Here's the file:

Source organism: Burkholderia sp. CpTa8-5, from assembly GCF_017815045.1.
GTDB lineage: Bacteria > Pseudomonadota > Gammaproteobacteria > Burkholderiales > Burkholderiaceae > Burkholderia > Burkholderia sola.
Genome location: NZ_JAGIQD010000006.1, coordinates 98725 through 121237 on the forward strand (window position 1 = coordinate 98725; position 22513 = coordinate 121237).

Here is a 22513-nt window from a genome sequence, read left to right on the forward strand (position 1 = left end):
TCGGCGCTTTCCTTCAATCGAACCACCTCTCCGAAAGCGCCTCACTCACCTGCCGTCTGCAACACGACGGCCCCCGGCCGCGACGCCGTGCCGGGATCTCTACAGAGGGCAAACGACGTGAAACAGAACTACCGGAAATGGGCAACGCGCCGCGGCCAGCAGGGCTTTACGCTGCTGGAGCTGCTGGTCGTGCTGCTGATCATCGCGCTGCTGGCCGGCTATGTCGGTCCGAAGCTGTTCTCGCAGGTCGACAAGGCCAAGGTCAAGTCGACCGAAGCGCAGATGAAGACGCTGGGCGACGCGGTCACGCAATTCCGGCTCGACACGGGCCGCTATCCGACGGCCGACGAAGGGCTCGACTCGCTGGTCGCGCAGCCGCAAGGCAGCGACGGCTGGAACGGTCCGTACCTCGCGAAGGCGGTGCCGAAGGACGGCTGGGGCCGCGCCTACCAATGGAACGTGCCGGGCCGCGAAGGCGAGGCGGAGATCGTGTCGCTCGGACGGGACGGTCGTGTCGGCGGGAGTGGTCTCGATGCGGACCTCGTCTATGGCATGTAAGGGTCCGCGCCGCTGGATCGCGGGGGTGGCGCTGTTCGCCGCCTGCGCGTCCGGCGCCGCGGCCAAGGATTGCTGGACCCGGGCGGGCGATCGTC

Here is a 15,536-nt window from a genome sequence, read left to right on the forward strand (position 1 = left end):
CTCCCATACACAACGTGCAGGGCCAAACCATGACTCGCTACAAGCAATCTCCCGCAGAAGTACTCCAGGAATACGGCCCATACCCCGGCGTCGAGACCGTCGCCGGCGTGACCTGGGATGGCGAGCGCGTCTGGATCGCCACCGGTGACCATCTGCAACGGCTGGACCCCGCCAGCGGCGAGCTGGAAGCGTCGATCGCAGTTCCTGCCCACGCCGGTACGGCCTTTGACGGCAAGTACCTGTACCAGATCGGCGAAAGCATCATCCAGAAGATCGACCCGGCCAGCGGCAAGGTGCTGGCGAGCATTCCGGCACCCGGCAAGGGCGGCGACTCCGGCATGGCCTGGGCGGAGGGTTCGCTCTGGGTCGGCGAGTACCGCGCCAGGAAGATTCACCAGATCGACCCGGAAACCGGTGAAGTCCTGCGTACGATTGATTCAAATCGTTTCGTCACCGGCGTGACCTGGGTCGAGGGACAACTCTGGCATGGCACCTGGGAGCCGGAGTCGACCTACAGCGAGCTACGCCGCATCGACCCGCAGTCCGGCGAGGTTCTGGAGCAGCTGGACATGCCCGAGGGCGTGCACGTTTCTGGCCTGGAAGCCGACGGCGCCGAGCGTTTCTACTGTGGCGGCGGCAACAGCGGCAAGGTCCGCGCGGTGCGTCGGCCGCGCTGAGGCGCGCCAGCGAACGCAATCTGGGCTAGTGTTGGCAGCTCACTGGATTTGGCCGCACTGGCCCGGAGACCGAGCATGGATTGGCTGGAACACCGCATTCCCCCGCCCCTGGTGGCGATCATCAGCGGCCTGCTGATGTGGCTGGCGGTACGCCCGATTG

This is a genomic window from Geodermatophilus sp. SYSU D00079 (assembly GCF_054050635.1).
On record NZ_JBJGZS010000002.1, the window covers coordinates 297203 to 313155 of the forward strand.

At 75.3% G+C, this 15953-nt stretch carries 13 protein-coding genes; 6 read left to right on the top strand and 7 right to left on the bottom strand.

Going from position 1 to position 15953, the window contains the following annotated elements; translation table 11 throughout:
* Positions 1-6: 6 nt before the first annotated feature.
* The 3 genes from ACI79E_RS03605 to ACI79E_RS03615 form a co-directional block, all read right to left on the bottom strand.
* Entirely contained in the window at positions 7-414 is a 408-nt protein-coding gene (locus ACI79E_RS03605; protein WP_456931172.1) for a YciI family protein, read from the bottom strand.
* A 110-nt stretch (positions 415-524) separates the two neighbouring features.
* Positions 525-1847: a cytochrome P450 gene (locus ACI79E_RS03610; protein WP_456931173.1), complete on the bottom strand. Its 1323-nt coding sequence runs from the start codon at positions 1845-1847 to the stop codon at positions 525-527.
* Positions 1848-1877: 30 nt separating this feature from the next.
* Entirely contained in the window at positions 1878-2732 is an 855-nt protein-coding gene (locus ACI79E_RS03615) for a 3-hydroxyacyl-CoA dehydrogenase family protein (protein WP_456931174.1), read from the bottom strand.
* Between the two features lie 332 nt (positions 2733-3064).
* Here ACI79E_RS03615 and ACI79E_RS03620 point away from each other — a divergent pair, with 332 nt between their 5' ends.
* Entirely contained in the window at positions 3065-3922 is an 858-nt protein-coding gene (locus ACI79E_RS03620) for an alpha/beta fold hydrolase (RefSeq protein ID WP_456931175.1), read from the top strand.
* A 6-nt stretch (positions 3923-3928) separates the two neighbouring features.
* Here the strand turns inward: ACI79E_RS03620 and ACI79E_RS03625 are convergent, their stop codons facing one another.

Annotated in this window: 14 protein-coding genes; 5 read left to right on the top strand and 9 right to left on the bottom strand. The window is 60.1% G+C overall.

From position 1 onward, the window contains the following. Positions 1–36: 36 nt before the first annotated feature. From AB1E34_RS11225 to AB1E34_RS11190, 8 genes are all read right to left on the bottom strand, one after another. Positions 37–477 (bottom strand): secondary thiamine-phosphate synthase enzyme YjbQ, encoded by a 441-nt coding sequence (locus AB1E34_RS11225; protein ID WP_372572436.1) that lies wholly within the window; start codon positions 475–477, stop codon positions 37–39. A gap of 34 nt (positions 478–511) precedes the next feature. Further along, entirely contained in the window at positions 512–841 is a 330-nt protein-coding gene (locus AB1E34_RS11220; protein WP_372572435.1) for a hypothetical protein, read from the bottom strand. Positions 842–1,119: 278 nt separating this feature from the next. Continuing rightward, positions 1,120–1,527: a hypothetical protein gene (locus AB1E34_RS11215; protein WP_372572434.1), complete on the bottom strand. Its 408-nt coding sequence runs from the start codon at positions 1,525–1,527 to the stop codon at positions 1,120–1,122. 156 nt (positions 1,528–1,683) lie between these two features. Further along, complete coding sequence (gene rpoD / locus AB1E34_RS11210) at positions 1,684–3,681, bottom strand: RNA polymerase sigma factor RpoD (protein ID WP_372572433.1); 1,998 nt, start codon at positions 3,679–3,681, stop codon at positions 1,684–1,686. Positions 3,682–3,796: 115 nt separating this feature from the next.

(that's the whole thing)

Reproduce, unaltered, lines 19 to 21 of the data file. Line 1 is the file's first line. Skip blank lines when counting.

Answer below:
* Between the two features lie 332 nt (positions 2733-3064).
* Here ACI79E_RS03615 and ACI79E_RS03620 point away from each other — a divergent pair, with 332 nt between their 5' ends.
* Entirely contained in the window at positions 3065-3922 is an 858-nt protein-coding gene (locus ACI79E_RS03620) for an alpha/beta fold hydrolase (RefSeq protein ID WP_456931175.1), read from the top strand.